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Finnerty, a voice for vulnerable victims, forced out of DA office

Laura Cummings was a mentally disabled woman who was beaten, scalded and shackled to a chair before being killed in her home.

Bianca Cartagena was an 8-year-old girl who suffered a tortured death, asphyxiated.

And Abdi Mohamud was just 10 years old when he was beaten to death, struck some 70 times.

All three were among Erie County’s most vulnerable homicide victims in recent years.

And all three of their killers are now serving long prison terms. thanks largely Thomas M. Finnerty, a longtime assistant district attorney.

Finnerty leaves his post as Senior Litigation Counsel on Friday, forced out by incoming District Attorney John J. Flynn Jr., who is assembling his own leadership team.

“I’m disappointed, but I’m not bitter,” Finnerty said in a lengthy interview inside a downtown coffee shop. “It’s John’s office, and he certainly can operate it in any way he deems appropriate.”

Finnerty says he doesn’t know the reason he was asked to resign. He also says he’s not entitled to a reason.

But he added: “I truly wish John and the office I have loved for 23 years the best of success.”

Flynn didn't elaborate on his reasons for the change but wished Finnerty well in the future.

"I thank Mr. Finnerty for his service with the Erie County District Attorney's Office and wish him well in his future endeavors," Flynn told the News.

Finnerty earned a reputation as a top prosecutor who appreciates the importance of the entire trial process, from investigation and jury selection to witness questioning and summation. That’s why he often drew the assignment of prosecuting some of the office’s most difficult and brutal homicides.

“Tom is one of the most naturally talented trial lawyers I have ever seen,” said State Supreme Court Justice Frank A. Sedita III, his former boss. “He understands the trial dynamic like few others do. It’s a very limited club.”

Finnerty specialized in prosecuting some of the most defenseless killings.

“Overall, what I’m most proud of is that many of my murder cases involved the most vulnerable people in society – the young, the elderly and the disabled – and I was able to be their voice,” he said. “I think I’ve been able to open my heart to these victims and their families, and I think the jurors could see someone totally committed to being the voice for those who no longer could speak for themselves.”

Since word of Finnerty’s departure circulated through Buffalo’s legal community, State Supreme Court Justice Penny M. Wolfgang and other judges hailed Finnerty. They praised him for his passion in representing such victims, bonding with their families and connecting with jurors.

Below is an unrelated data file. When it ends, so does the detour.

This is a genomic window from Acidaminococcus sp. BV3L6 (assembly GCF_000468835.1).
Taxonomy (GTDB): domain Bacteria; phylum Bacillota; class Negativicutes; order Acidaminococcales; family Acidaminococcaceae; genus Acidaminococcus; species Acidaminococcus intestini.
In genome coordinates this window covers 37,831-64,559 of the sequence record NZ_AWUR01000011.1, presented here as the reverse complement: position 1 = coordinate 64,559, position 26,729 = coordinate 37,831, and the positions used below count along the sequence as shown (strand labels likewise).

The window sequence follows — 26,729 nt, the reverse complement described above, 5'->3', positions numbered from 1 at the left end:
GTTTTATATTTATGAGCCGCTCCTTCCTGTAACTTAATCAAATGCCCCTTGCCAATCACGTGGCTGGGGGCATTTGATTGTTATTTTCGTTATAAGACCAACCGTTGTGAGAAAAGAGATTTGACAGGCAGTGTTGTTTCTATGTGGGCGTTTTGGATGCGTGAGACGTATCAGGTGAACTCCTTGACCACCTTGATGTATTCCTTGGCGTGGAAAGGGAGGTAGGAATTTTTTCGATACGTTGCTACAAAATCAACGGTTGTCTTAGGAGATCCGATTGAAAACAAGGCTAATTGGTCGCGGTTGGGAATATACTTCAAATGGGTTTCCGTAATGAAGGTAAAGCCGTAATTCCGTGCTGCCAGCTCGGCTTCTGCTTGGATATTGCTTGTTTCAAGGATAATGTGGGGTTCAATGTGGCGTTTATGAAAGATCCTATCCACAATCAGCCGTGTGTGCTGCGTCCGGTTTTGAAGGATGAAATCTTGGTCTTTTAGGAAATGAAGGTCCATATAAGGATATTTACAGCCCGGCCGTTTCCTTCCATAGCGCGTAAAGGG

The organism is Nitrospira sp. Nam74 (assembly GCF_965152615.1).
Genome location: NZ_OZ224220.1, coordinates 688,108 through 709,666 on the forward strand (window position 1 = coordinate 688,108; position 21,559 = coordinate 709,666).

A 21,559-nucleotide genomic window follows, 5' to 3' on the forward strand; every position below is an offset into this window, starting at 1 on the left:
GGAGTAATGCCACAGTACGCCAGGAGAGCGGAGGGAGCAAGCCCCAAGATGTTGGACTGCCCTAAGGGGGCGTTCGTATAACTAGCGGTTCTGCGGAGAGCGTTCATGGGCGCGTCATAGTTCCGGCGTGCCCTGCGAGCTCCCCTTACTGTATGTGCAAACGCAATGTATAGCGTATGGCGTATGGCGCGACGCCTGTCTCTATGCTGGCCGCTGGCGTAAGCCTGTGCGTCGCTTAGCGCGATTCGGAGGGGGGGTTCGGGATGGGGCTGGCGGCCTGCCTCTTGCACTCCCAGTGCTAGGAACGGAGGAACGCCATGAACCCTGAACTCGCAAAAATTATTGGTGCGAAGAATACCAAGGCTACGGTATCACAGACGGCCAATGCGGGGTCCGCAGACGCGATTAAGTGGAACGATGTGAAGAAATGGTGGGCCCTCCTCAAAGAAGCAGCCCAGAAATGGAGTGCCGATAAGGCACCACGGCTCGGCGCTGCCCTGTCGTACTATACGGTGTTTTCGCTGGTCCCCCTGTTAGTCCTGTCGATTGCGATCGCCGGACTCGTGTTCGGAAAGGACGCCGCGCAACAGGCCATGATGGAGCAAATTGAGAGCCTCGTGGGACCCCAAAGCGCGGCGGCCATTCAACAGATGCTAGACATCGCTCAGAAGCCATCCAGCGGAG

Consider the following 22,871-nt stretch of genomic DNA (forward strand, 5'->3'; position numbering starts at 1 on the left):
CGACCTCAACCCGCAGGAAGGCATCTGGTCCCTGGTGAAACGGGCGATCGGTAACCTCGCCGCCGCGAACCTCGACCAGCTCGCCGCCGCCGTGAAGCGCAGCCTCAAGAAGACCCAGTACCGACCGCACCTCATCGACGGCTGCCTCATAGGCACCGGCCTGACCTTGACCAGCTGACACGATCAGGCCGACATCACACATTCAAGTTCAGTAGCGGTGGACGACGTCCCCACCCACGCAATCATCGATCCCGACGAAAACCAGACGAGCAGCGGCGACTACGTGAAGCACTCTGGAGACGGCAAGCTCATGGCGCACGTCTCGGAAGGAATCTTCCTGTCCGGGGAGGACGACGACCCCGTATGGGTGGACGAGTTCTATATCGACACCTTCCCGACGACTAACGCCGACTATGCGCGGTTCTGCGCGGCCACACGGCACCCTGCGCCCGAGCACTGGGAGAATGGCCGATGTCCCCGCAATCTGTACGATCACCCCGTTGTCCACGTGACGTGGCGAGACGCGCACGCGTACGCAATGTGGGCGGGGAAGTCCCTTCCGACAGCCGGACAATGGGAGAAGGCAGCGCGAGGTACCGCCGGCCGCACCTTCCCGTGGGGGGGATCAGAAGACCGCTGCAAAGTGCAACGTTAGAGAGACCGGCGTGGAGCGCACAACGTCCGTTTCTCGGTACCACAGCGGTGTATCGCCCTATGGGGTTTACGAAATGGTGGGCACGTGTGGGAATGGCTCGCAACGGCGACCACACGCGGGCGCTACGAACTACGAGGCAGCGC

Finnerty has been known to shed a tear or two, even in the courtroom.

“The passion I bring, it’s not manufactured. It’s real,” he said. “The jurors can see the difference between manufactured and genuine passion. I think you have to appeal to their minds and their hearts simultaneously.”

That passion can be seen in his recounting some details from those three homicides involving vulnerable victims.

Finnerty has trouble discussing the killing of the mentally disabled Cummings without stopping to control his emotions.

“Laura Cummings was tied to a chair for the last two years with a hood over her head, subjected to daily physical and sexual abuse,” he said. “I would say that’s the worst, the most barbarian. When I read the case file, I had to get up and close the door because I was overcome with emotion.

“What happened to her is beyond our ability to comprehend, that all this suffering could be inflicted on a single soul,” Finnerty added. “They did so much to her, she wasn’t even a human being in the eyes of her mother and brother.”

Some of these brutal homicides also were tough to prosecute, plagued by a lack of physical evidence or a question of the killer’s state of mind.

“These cases have dealt with a deeper pathology, understanding the ‘why,’ ” he said. “I’ve had a lot of cases where the ‘why’ is impossible, because the actions were beyond the pale.”

The toughest of those cases to prove may have been the asphyxiation of Bianca Cartagena by her mother. Finnerty and fellow prosecutor Kristin A. St. Mary had to untangle seemingly disconnected and circumstantial facts before turning them into a persuasive prosecution. He also is proud of the 2008 conviction of Leon “Rusty” Chatt in a cold-case killing from 1974.

A Buffalo native who grew up in North Rose, between Rochester and Syracuse, Finnerty graduated from Siena College and Albany Law School in 1992. Then-Erie County District Attorney Kevin M. Dillon hired him in 1993.

“He was a great man, and I will be forever indebted to him,” the 50-year-old Finnerty said of Dillon, who died in January.

As a lifelong Republican, Finnerty has served under four Democratic district attorneys: Dillon, Frank J. Clark, Sedita and Michael J. Flaherty Jr. (acting).

Besides Finnerty’s success at trial, Sedita said the prosecutor’s greatest legacy was in mentoring younger assistant district attorneys.

Asked to list his main strengths, Finnerty cited his extensive, exhaustive preparation that helped him, especially in jury selection, summations and cross-examinations of defendants and expert witnesses.

His weaknesses?

Some might cite his being overly emotional.

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